Here we are in the middle of January and the first month of a brand-new year. May all your Sudoku wishes come true. This is an activity where you can keep learning. May you learn and grow with Sudoku.
As a bonus each month we start with a Sudoku puzzle in progress, where it appears there are no more obvious or not-so-obvious clues. Can you find the missing clue in Puzzle #98?
(The answer follows after the conclusion of Puzzle #99, the feature puzzle for January)
If you have been following my November and December 2021 articles, you may have a much easier time with the following “impossible” puzzle this month, Puzzle #99 . . .
DAN’S 8-STEP APPROACH TO SOLVING ALL SUDOKU PUZZLES
Once you have completed the puzzle, to the extent that you have filled-in all obvious answers and have written all potential options across the top of the unsolved cells (PUZZLE PREPARATION), Dan recommends the following Steps to complete the puzzle.
Step 1: Sudoku Pairs, Triplets and Quads – See September 2015
Step 2: Turbos & Interaction – See October 2015
Step 3: Sudoku Gordonian Rectangles and Polygons – See November 2015
Step 4: XY-Wings & XYZ Wings – See December 2015
Step 5: X-Wings – See January 2016
Step 6: DAN’S YES/NO CHALLENGE
Step 7: DAN’S CLOSE RELATIONSHIP CHALLENGE
Step 8: AN EXPANSION OF STEP 7Steps 1-5 are relatively common techniques and are explained in the TI LIFE articles above. Steps 6-8 are covered in detail, in Dan’s book.
Prior to utilizing Steps 1-8, complete the 5 Steps of Puzzle Preparation …
- FILL IN DATA FROM OBSERVATIONS
- FILL IN OBVIOUS ANSWERS
- FILL IN NOT-SO-OBVIOUS ANSWERS
- MARK UNSOLVED CELLS WITH OPTIONS THAT CANNOT EXIST IN THOSE CELLS
- FILL IN THE OPTIONS FOR THE UNSOLVED CELLS
We will complete all of the first 4 steps in the order we observe them, until we conclude all Puzzle Preparation Step 1-4 clues.
The first thing we observe is that C2R5=2. Next, C8R2=5 & C7R1=7. We now know that C9R1, C9R2 & C9R3 can only have options 249. We now know that C9R4, C9R6, C9R7 & C9R9 can only have options 1368. The only unsolved cells in Box 4 that can have a 9 as an option are C3R4, C3R5 & C3R6; therefore, C3R1, C3R2 & C3R3 cannot have option 9.
These clues give us Example #99.1 below:
This concludes Puzzle Preparation steps 1-4, but before we complete step 5 by filling in the options for all the unsolved cells, we will look at the puzzle and ask if there are any good Step 6 potentials. As in previous articles, we determined a particular number was a potentially successful Step 6 exercise if that number appears as a given answer in 3 separate boxes, such that the boxes are not side-by-side, nor over each other. Which numbers are good candidates? Yes, 3 and 6.
We will first pick the number 3 and perform the exercise. At this point at your home, you would put green tokens on two starter cells that are 3’s and black tokens on all unsolved cells that could have the option 3. For purposed of illustration, in Example #99.2 below we will highlight two starter cells in green, and the unsolved cells that could be a 3 in yellow (vs black).
Now we will perform the exercise. We will use C5R2 and C5R6 as our starter cells. One of these 2 unsolved cells must be 3. We will start with C5R2 and assume it is the 3. Then we can see that C1R2 & C3R2 cannot be a 3, then C3R1=3, C3R7 cannot be a 3.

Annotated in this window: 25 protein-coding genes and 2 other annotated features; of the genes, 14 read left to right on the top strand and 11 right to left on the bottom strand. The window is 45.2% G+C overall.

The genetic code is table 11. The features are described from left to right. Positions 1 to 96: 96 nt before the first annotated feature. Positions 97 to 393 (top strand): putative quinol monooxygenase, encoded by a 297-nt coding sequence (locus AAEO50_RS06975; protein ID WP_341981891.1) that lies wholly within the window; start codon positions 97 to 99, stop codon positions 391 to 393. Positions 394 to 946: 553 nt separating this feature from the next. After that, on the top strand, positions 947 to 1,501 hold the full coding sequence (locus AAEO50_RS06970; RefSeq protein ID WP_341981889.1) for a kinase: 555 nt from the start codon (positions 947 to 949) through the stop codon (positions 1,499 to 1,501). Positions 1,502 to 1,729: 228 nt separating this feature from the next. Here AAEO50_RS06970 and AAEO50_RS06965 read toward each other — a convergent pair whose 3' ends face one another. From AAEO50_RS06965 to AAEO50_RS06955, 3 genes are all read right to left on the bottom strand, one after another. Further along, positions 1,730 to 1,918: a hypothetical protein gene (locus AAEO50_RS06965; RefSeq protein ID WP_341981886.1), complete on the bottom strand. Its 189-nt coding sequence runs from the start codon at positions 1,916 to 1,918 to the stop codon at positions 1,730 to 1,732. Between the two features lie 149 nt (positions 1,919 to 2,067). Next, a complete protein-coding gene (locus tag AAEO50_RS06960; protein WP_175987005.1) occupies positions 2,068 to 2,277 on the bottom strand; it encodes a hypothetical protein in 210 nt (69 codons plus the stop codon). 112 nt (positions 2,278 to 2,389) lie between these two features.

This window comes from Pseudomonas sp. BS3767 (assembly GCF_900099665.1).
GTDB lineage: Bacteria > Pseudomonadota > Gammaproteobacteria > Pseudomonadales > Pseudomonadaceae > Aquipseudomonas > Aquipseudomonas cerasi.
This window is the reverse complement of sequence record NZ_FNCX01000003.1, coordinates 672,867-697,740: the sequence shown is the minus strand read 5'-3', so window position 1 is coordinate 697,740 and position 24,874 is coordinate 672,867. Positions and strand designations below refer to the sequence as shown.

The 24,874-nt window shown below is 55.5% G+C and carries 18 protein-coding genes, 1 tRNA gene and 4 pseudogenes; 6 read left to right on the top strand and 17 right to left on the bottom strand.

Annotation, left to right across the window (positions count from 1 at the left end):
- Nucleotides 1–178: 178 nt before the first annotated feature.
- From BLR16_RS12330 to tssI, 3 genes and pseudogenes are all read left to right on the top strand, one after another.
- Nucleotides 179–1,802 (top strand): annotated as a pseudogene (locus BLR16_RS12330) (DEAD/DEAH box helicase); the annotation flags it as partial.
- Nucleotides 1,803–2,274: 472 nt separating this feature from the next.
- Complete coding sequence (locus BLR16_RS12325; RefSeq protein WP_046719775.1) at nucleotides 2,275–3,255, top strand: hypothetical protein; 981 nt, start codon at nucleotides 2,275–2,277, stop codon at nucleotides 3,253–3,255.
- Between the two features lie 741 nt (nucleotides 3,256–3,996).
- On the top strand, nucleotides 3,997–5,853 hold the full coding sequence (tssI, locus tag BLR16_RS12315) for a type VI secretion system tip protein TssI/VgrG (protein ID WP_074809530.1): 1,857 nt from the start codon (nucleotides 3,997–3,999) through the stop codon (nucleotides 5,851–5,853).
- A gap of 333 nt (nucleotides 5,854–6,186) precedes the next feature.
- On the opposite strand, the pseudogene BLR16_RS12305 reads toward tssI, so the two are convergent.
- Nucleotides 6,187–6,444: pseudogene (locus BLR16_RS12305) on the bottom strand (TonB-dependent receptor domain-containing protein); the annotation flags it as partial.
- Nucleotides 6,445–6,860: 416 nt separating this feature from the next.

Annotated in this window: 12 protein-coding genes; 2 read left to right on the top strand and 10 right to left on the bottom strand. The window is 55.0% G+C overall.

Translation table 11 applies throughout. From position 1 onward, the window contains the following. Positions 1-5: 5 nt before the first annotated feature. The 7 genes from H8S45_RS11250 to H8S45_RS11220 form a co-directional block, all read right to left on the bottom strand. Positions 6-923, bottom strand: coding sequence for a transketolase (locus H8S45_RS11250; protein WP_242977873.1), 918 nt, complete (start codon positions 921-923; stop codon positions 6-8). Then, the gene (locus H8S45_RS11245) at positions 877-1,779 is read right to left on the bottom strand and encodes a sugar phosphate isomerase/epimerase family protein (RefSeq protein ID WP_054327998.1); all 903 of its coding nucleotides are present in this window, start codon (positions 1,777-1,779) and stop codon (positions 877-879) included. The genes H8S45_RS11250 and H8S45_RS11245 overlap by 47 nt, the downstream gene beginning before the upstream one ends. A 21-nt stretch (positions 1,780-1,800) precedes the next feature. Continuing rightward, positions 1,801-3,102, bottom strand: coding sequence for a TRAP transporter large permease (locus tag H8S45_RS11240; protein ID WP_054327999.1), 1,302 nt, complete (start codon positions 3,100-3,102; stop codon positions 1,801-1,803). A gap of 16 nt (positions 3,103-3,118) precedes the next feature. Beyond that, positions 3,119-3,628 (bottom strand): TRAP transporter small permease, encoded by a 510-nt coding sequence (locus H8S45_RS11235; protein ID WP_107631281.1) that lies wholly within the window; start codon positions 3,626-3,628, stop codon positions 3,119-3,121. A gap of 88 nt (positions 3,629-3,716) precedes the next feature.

Next, we assume that C5R6 is the 3. It follows that C7R7 & C9R7 cannot be a 3, then C7R5=3, then C7R7 &C7R8 cannot be a 3, then C9R7=3, then C1R7 & C3R7 cannot be a 3, then C1R8=3, and C1R2 cannot be a 3. So regardless of which starter cell is a 3, C1R2 & C3R7 cannot be a 3. This exercise eliminates two cells from being a 3, but does not give us further clues.
Now we will pick the number 6 and perform the exercise. We will color code the 2 starter cells in green and the unsolved cells that cannot be 6 in yellow, giving us Example #99.3 below:
We will begin with starter cell C1R3 and assume it is the 6. Then, C4R3 & C5R3 are not a 6, C4R1=6, C4R4 & C4R5 are not a 6, C5R4=6, C8R4 & C9R4 are not a 6, C8R5=6, C8R8 & C8R9 are not a 6, C9R9=6, and C3R9 is not a 6.
Now we will assume C1R8 is the 6, and right away we know that C3R9 is not a 6. Regardless of whether C1R3 or C1R8 is a 6, C3R9 is not a 6; therefore, in box 7 only C1R8 can be a 6. C1R8=6.
From this point it is all downhill. The 6’s are soon dispatched, followed by the 3’s and followed by the 1’s, leading to a rapid conclusion per Example #99.4 below:
A Step 6 exercise may not lead to a clue, but when a Step 6 leads to a conclusion, it produces accurate results 100% of the time. It is much easier to use props such as the green or black plastic tokens, or by labeling the cells with a Y or N (as done in previous articles). In either case, doing this exercise prior to filling in the options for the unsolved cells can often lead to a much faster solution.
May the gentle winds of Sudoku be at your back.
Clue for Puzzle #98 … did you find the clue? If not, read on.
Let’s look at column 2. We see that C2R3 & C2R4 are the only unsolved cells in column 2 that can have options 1 & 7, so fill in these options. This leaves C2R2 as the remaining unsolved cell in column 2 that can have a 4 as an option. C2R2=4. Now in box 3 the only unsolved cells that can have options 147 are C7R1, C8R1 & C9R2.
Editor's Note: January 2022!
Dan's fishing season has moved to the sunny south, but you can see from Puzzles #98 & #99 he is still creating puzzles for TI Life readers. Thanks Dan and your wonderful proofreader (and, as they say, better half) Peggy, once again you have given us a nice challenge.
It was back in January 2016, when we published a final article in Dan's Series of Steps to learn the logic of Sudoku – he asked if we would like a puzzle to solve every month . . . this editor said an enthusiastic - Yes, please!
If you have not already done so, I suggest you purchase Dan’s book: